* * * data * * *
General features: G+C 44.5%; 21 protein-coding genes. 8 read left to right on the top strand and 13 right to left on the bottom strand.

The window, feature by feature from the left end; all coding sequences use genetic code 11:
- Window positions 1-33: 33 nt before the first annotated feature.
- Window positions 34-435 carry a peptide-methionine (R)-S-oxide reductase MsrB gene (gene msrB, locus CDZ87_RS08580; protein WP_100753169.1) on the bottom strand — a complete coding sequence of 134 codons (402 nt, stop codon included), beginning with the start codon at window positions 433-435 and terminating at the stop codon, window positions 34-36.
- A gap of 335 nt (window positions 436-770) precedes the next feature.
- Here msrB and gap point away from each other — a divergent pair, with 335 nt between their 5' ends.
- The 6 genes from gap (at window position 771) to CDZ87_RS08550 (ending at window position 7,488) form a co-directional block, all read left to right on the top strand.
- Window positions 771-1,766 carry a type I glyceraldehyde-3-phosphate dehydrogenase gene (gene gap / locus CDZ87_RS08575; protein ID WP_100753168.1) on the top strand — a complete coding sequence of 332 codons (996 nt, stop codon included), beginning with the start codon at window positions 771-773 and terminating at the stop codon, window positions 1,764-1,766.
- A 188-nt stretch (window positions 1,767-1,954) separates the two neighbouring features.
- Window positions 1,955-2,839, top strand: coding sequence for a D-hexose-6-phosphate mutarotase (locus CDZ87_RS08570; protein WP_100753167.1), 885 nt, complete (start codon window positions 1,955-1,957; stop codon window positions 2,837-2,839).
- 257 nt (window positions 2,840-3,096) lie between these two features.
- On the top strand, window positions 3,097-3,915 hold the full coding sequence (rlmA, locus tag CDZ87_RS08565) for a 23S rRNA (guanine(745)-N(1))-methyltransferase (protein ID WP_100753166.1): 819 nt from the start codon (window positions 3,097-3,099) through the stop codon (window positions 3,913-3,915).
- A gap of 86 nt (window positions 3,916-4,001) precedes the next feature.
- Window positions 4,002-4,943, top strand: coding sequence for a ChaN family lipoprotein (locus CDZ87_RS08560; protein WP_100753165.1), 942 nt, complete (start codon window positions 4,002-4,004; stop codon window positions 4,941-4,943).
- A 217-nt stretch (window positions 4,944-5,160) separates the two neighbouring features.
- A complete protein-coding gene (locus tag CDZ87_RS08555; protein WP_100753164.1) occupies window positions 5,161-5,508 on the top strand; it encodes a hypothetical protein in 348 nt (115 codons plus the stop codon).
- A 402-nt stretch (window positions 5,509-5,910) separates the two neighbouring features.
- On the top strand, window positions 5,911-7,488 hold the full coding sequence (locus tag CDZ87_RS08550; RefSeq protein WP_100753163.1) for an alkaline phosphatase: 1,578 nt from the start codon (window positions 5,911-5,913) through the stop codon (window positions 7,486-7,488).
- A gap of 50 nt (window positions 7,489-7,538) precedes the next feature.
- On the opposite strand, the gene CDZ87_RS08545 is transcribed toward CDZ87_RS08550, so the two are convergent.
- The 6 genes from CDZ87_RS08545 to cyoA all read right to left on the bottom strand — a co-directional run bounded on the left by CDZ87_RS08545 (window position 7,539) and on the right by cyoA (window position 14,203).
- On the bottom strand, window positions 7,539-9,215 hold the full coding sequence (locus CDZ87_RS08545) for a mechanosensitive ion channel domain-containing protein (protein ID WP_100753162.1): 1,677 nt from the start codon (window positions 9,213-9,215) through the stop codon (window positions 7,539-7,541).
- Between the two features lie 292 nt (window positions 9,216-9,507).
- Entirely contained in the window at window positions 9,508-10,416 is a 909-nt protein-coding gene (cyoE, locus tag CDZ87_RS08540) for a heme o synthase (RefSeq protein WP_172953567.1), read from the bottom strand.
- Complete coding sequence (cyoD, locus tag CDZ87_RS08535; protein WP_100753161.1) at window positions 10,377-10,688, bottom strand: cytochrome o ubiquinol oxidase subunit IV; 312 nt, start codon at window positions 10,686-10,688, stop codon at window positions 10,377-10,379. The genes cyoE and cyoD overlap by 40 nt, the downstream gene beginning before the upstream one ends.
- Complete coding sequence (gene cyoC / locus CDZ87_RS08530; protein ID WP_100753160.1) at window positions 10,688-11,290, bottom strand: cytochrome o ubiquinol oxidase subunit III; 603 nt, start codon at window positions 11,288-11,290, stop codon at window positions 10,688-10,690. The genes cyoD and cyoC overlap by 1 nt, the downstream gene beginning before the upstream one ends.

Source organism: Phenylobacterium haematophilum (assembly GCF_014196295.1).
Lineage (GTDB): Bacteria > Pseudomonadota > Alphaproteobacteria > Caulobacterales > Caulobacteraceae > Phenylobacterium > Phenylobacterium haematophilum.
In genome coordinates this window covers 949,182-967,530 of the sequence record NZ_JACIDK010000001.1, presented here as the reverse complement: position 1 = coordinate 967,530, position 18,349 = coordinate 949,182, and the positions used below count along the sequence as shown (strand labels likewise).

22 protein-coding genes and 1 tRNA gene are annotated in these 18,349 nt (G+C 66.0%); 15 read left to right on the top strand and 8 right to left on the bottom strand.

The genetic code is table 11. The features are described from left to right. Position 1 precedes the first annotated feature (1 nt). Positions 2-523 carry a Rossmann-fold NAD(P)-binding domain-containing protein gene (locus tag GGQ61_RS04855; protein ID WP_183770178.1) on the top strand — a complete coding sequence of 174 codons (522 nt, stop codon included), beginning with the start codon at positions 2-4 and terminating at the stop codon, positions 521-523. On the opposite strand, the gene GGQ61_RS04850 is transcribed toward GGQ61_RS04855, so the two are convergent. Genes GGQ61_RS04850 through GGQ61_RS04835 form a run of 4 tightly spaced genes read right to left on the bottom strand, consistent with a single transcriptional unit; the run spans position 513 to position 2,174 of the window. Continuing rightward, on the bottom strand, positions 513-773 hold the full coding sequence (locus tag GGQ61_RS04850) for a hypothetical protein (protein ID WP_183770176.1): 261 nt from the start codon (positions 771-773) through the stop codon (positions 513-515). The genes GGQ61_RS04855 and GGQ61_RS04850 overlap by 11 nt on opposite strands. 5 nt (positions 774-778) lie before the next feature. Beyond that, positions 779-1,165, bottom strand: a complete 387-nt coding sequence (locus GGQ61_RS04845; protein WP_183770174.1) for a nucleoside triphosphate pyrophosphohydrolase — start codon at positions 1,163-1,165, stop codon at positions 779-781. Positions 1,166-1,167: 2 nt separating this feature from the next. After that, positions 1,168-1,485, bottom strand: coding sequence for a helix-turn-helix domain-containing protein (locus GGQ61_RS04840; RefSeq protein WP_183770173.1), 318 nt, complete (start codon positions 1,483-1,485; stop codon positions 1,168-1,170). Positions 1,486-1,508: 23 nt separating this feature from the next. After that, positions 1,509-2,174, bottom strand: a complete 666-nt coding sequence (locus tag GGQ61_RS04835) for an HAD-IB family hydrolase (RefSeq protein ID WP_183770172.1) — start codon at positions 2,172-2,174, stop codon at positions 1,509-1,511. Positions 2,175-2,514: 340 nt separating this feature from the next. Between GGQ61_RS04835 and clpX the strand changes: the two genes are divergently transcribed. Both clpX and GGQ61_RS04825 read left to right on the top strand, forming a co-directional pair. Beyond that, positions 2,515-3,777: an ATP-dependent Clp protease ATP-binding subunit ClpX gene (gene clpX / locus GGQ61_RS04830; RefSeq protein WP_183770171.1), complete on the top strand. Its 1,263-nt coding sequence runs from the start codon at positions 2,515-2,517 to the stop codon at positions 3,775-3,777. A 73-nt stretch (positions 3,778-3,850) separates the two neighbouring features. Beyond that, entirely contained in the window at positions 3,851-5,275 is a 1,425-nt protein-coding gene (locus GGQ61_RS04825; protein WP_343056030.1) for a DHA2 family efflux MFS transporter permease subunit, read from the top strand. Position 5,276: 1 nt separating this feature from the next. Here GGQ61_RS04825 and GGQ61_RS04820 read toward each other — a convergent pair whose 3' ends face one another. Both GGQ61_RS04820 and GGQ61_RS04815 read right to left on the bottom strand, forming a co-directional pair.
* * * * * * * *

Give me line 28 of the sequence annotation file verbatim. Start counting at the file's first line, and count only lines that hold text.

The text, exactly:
Lineage (GTDB): Bacteria > Pseudomonadota > Alphaproteobacteria > Caulobacterales > Caulobacteraceae > Phenylobacterium > Phenylobacterium haematophilum.